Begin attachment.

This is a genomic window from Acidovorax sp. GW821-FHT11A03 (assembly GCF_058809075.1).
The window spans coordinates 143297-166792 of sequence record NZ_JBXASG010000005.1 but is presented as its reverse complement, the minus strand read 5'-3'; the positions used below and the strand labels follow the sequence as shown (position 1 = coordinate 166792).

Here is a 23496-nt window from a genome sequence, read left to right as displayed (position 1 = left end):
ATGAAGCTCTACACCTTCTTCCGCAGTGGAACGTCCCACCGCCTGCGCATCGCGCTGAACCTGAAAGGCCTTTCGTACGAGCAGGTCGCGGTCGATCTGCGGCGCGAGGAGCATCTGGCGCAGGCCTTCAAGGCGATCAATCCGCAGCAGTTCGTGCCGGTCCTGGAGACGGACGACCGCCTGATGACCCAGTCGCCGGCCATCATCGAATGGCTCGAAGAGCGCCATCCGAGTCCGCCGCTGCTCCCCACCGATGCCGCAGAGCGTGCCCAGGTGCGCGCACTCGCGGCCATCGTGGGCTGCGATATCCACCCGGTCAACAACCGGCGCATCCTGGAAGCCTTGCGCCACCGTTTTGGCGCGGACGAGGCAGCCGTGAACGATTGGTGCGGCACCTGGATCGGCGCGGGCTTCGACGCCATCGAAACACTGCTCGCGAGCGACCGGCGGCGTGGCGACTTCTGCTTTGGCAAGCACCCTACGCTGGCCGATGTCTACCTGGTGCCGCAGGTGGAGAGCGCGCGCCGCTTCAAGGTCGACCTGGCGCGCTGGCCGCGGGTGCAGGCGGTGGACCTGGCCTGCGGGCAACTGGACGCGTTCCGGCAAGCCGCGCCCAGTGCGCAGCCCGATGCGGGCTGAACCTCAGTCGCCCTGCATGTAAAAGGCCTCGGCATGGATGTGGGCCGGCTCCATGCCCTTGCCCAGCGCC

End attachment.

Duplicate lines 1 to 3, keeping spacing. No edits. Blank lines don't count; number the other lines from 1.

This is a genomic window from Acidovorax sp. GW821-FHT11A03 (assembly GCF_058809075.1).
The window spans coordinates 143297-166792 of sequence record NZ_JBXASG010000005.1 but is presented as its reverse complement, the minus strand read 5'-3'; the positions used below and the strand labels follow the sequence as shown (position 1 = coordinate 166792).

Here is a 23496-nt window from a genome sequence, read left to right as displayed (position 1 = left end):